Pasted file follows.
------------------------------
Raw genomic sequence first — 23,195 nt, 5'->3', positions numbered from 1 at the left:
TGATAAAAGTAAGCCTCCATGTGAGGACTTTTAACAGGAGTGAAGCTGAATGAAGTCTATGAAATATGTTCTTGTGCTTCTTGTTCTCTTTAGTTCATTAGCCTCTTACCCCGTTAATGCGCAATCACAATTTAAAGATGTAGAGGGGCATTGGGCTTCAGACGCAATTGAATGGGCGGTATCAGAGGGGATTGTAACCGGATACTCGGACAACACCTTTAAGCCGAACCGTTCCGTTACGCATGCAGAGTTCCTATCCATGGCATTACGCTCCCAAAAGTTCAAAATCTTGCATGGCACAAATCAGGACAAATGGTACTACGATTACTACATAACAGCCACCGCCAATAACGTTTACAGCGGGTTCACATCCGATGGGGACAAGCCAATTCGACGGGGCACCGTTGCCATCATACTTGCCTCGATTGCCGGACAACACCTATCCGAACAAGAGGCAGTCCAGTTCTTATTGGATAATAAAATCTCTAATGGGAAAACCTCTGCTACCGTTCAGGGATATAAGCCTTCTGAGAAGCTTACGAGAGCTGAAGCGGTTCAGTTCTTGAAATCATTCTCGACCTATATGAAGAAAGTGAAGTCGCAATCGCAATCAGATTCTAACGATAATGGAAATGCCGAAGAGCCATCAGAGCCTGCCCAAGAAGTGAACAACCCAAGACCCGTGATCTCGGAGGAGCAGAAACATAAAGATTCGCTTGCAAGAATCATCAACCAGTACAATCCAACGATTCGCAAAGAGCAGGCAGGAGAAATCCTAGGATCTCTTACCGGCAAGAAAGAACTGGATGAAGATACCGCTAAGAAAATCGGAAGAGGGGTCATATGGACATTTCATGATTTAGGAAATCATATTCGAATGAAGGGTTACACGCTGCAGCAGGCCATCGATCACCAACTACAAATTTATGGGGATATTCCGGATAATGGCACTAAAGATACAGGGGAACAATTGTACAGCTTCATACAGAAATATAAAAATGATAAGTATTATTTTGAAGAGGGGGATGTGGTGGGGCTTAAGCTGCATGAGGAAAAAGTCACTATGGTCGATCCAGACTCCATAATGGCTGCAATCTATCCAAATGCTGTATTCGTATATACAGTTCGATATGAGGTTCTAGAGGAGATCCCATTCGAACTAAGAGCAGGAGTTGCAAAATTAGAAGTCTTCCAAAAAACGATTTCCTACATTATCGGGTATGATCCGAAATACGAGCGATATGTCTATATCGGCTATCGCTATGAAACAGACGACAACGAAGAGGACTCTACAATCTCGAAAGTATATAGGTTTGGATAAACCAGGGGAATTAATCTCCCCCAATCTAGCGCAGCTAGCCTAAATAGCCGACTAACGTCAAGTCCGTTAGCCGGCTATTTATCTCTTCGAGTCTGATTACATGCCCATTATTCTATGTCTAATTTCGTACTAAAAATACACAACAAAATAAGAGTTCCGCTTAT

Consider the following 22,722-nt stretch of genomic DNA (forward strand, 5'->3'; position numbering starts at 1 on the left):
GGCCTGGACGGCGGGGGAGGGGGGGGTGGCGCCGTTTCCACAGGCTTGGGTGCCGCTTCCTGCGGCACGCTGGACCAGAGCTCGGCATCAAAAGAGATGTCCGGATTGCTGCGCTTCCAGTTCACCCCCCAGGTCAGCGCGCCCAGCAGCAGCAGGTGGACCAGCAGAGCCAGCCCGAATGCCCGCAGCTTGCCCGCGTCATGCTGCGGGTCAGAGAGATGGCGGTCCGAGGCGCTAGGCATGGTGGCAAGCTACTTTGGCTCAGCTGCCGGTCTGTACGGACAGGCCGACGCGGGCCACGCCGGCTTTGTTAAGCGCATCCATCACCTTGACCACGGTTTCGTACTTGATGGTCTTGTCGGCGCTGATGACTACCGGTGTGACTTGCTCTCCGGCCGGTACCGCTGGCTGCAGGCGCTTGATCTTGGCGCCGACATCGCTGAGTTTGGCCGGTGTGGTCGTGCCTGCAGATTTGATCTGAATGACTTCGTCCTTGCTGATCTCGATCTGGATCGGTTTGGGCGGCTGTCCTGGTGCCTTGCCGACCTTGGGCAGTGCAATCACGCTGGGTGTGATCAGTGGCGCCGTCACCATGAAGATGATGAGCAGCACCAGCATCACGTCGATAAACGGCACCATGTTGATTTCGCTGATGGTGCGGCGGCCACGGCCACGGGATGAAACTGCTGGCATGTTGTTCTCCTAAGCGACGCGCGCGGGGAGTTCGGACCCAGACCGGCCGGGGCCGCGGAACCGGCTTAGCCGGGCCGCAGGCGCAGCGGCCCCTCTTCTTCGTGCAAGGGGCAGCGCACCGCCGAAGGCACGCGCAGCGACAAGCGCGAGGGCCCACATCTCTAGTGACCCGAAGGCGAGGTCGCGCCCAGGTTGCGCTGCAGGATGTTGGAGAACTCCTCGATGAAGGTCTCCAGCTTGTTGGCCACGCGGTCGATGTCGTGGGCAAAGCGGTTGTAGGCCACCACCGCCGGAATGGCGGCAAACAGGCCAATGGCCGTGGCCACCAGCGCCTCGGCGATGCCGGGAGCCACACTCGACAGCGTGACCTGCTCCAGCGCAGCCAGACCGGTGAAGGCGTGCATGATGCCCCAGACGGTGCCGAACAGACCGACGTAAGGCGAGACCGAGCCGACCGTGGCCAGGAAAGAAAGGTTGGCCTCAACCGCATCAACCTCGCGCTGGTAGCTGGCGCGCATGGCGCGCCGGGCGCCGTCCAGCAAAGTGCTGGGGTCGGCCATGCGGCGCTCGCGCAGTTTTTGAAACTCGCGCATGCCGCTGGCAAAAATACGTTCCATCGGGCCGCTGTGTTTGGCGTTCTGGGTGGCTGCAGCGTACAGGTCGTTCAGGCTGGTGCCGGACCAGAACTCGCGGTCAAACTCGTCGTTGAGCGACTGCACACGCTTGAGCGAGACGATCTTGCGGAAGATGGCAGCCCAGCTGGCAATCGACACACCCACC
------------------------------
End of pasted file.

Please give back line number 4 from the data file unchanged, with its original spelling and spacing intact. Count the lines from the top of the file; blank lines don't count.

GGCCTGGACGGCGGGGGAGGGGGGGGTGGCGCCGTTTCCACAGGCTTGGGTGCCGCTTCCTGCGGCACGCTGGACCAGAGCTCGGCATCAAAAGAGATGTCCGGATTGCTGCGCTTCCAGTTCACCCCCCAGGTCAGCGCGCCCAGCAGCAGCAGGTGGACCAGCAGAGCCAGCCCGAATGCCCGCAGCTTGCCCGCGTCATGCTGCGGGTCAGAGAGATGGCGGTCCGAGGCGCTAGGCATGGTGGCAAGCTACTTTGGCTCAGCTGCCGGTCTGTACGGACAGGCCGACGCGGGCCACGCCGGCTTTGTTAAGCGCATCCATCACCTTGACCACGGTTTCGTACTTGATGGTCTTGTCGGCGCTGATGACTACCGGTGTGACTTGCTCTCCGGCCGGTACCGCTGGCTGCAGGCGCTTGATCTTGGCGCCGACATCGCTGAGTTTGGCCGGTGTGGTCGTGCCTGCAGATTTGATCTGAATGACTTCGTCCTTGCTGATCTCGATCTGGATCGGTTTGGGCGGCTGTCCTGGTGCCTTGCCGACCTTGGGCAGTGCAATCACGCTGGGTGTGATCAGTGGCGCCGTCACCATGAAGATGATGAGCAGCACCAGCATCACGTCGATAAACGGCACCATGTTGATTTCGCTGATGGTGCGGCGGCCACGGCCACGGGATGAAACTGCTGGCATGTTGTTCTCCTAAGCGACGCGCGCGGGGAGTTCGGACCCAGACCGGCCGGGGCCGCGGAACCGGCTTAGCCGGGCCGCAGGCGCAGCGGCCCCTCTTCTTCGTGCAAGGGGCAGCGCACCGCCGAAGGCACGCGCAGCGACAAGCGCGAGGGCCCACATCTCTAGTGACCCGAAGGCGAGGTCGCGCCCAGGTTGCGCTGCAGGATGTTGGAGAACTCCTCGATGAAGGTCTCCAGCTTGTTGGCCACGCGGTCGATGTCGTGGGCAAAGCGGTTGTAGGCCACCACCGCCGGAATGGCGGCAAACAGGCCAATGGCCGTGGCCACCAGCGCCTCGGCGATGCCGGGAGCCACACTCGACAGCGTGACCTGCTCCAGCGCAGCCAGACCGGTGAAGGCGTGCATGATGCCCCAGACGGTGCCGAACAGACCGACGTAAGGCGAGACCGAGCCGACCGTGGCCAGGAAAGAAAGGTTGGCCTCAACCGCATCAACCTCGCGCTGGTAGCTGGCGCGCATGGCGCGCCGGGCGCCGTCCAGCAAAGTGCTGGGGTCGGCCATGCGGCGCTCGCGCAGTTTTTGAAACTCGCGCATGCCGCTGGCAAAAATACGTTCCATCGGGCCGCTGTGTTTGGCGTTCTGGGTGGCTGCAGCGTACAGGTCGTTCAGGCTGGTGCCGGACCAGAACTCGCGGTCAAACTCGTCGTTGAGCGACTGCACACGCTTGAGCGAGACGATCTTGCGGAAGATGGCAGCCCAGCTGGCAATCGACACACCCACC